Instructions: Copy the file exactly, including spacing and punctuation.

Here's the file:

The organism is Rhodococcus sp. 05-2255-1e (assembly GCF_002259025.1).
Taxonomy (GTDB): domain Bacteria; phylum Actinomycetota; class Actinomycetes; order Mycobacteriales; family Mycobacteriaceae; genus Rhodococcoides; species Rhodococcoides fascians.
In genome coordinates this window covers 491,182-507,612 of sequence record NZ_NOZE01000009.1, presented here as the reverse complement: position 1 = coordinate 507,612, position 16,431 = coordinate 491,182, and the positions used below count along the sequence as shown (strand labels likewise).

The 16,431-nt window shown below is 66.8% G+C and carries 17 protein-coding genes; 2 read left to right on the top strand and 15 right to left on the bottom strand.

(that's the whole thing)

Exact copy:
The organism is Rhodococcus sp. 05-2255-1e (assembly GCF_002259025.1).
Taxonomy (GTDB): domain Bacteria; phylum Actinomycetota; class Actinomycetes; order Mycobacteriales; family Mycobacteriaceae; genus Rhodococcoides; species Rhodococcoides fascians.
In genome coordinates this window covers 491,182-507,612 of sequence record NZ_NOZE01000009.1, presented here as the reverse complement: position 1 = coordinate 507,612, position 16,431 = coordinate 491,182, and the positions used below count along the sequence as shown (strand labels likewise).

The 16,431-nt window shown below is 66.8% G+C and carries 17 protein-coding genes; 2 read left to right on the top strand and 15 right to left on the bottom strand.